1. Things you need to know about the new ‘Conversations’ PM system:

    a) DO NOT REPLY TO THE NOTIFICATION EMAIL! I get them, not the intended recipient. I get a lot of them and I do not want them! It is just a notification, log into the site and reply from there.

    b) To delete old conversations use the ‘Leave conversation’ option. This is just delete by another name.
    Dismiss Notice

Oh Britain, what have you done (part ∞+22)?

Discussion in 'off topic' started by TheDecameron, May 29, 2019.

  1. ff1d1l

    ff1d1l pfm Member

    17 labour abstentions too...on the nod from Magic Grandpa?

    More than the the tories 12...even...
     
  2. The Far North

    The Far North pfm Member

    Ian Blackford's tweet helpfully lists the backsliders https://twitter.com/IanBlackfordMP/status/1138855220837015558
     
  3. ff1d1l

    ff1d1l pfm Member

  4. Marchbanks

    Marchbanks Golly, do I ever have a lot of soul!

    Seems like the winning around process is going slightly backwards, then.
     
  5. Stunsworth

    Stunsworth pfm Member

    Most of the Labour abstentions were paired with Tories - which explains the Tory abstentions too.
     
    ff1d1l and Sue Pertwee-Tyr like this.
  6. stephen bennett

    stephen bennett Mr Enigma

    I agree. But I've always thought he was all talk.

    Dominic Grieve on the other hand is looking more like a man of principle. His days as Conservative are numbered. As are Stewart's.

    Stephen
     
  7. TheDecameron

    TheDecameron Unicorns fart glitter.

    The Tories have welched on pairing votes before- most infamously, Jo Swinson’s when she was having a baby. Where were all these Tory MPs? Let me guess- at their leadership launches or at their French villa. Pairing should only be for absence in exceptional circumstances like serious illness. That 25 Labour MPs voted with or abstained to let the Tories defeat another move to prevent a hard Brexit is utterly shameless and Ive no doubt this will be the final nail in their coffin in Scotland . Good f***ing riddance.
     
    andrewd, Konteebos and sean99 like this.
  8. stephen bennett

    stephen bennett Mr Enigma

    I did think of another route out of the Brexit mess last night.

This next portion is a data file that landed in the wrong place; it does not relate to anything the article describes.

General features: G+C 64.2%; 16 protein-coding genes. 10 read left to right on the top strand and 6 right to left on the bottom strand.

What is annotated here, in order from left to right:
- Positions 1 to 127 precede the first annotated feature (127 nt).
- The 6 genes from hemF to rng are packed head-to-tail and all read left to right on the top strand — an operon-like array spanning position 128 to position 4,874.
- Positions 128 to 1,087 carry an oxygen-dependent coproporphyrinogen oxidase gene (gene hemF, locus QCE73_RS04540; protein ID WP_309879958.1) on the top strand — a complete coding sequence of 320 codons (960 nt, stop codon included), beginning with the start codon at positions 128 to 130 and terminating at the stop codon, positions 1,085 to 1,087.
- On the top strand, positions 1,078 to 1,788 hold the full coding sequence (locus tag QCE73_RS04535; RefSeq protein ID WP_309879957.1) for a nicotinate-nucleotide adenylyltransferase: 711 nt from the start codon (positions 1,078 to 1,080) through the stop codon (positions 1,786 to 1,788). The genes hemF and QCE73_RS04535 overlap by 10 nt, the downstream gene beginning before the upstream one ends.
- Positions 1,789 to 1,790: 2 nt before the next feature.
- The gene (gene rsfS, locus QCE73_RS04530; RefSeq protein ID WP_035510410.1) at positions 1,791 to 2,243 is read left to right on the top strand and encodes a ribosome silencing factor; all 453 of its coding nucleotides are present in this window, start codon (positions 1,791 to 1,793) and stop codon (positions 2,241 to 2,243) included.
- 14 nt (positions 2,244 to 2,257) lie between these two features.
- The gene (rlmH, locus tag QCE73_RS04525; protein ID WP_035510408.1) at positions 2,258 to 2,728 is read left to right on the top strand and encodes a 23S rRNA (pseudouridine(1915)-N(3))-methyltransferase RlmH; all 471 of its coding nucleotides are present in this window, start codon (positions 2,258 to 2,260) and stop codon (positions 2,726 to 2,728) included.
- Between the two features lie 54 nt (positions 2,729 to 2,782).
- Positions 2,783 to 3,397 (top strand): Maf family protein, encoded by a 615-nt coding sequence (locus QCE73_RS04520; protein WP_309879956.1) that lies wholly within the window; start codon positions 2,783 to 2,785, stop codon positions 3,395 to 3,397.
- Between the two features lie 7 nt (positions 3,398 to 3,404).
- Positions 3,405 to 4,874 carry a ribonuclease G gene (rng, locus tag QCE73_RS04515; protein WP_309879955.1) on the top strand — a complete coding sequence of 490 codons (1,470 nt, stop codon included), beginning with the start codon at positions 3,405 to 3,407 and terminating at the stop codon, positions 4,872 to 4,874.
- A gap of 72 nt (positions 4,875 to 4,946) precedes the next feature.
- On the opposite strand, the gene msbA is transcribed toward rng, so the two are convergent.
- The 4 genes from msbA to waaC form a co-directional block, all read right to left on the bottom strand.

Rename the May bill the ‘Boris’ bill. That’s more friendly.

    Rename the backstop the ‘help our chums’ clause.

    That’ll get the deal through.

    Stephen
     
  9. Nero

    Nero It's unlikely

    I think Tom Kibasi's analysis is the only one that makes any sense now. If we assume, and we must, that the whole game is to keep the Tories in one piece, and in control of the country, a GE as we face the cliff-edge is a given. No-one will vote for Farage's lot if no-deal is in a Tory manifesto
     
    sean99 likes this.
  10. stephen bennett

    stephen bennett Mr Enigma

    So the bill to try and give parliament the power to stop a no deal Brexit passed because of Labour abstainers and those voting with the Government.

    Stephen
     
  11. kendo

    kendo Prussian bot

    Opposition* playing possum?

    *(Hah!)
     
  12. Seanm

    Seanm pfm Member

    In fairness they had some help.
     
  13. zarniwoop

    zarniwoop hoopy frood

    From the article:
    "The intention is to set the stage for a snap general election in October, where he will blame an intransigent and unreasonable EU – the same game he has played for nearly 30 years.

    If an October general election does occur, no deal will in all likelihood be the Conservative manifesto, a political imperative created by the rise of the Brexit party and by May’s years of foolish posturing that “no deal is better than a bad deal”. Expect Nigel Farage to stand down his army of Brexit extremists once he has achieved his goal of radicalising the Conservatives."
    He can't have a snap GE without the support of other parties in Parliament, and specifically Labour have the numbers to prevent it. If it looked likely that Tom Kibasi's analysis was correct and Johnson wanted a snap election to increase the number of Tory MPs to force through no deal, would Labour consider the risk that by voting for an election they might enable a Tory hard Brexit and 5 more years?
     
  14. Nero

    Nero It's unlikely

    This thread often seems to come back to fathoming Labour's thoughts, but they are always on the back foot. Surely, all the government at the time has to do is resign, go and see Brenda, and a GE follows?
     
  15. zarniwoop

    zarniwoop hoopy frood

    If that's the case then what is the point of the fixed term Parliament act? I'd expect that under those circumstances Labour would be invited to try to form a government?
     
  16. simon g

    simon g Grumpy Old Man

    No, that's how it used to be. Fixed term parliaments is the current position.
     
  17. Nero

    Nero It's unlikely

    So how did Treeza do it? So much has happened in the last two years, I can't keep up!
     
  18. zarniwoop

    zarniwoop hoopy frood

    Parliament voted for it
     
  19. stephen bennett

    stephen bennett Mr Enigma

    Who from?

    You can't say The Tories of DUP as they are both keen on Brexit in any way they can get it through.

    Labour could have brought the new Johnson cabinet to the sensible table, if those Labour MPs had voted for it.

    As it is, those MPs are culpable for whatever happens.

    Stephen
     
  20. Seanm

    Seanm pfm Member

    Yes, they are - along with the Conservative Party. Don't know what you mean by the Johnson sensible table though.
     

Share This Page

  1. This site uses cookies to help personalise content, tailor your experience and to keep you logged in if you register.
    By continuing to use this site, you are consenting to our use of cookies.
    Dismiss Notice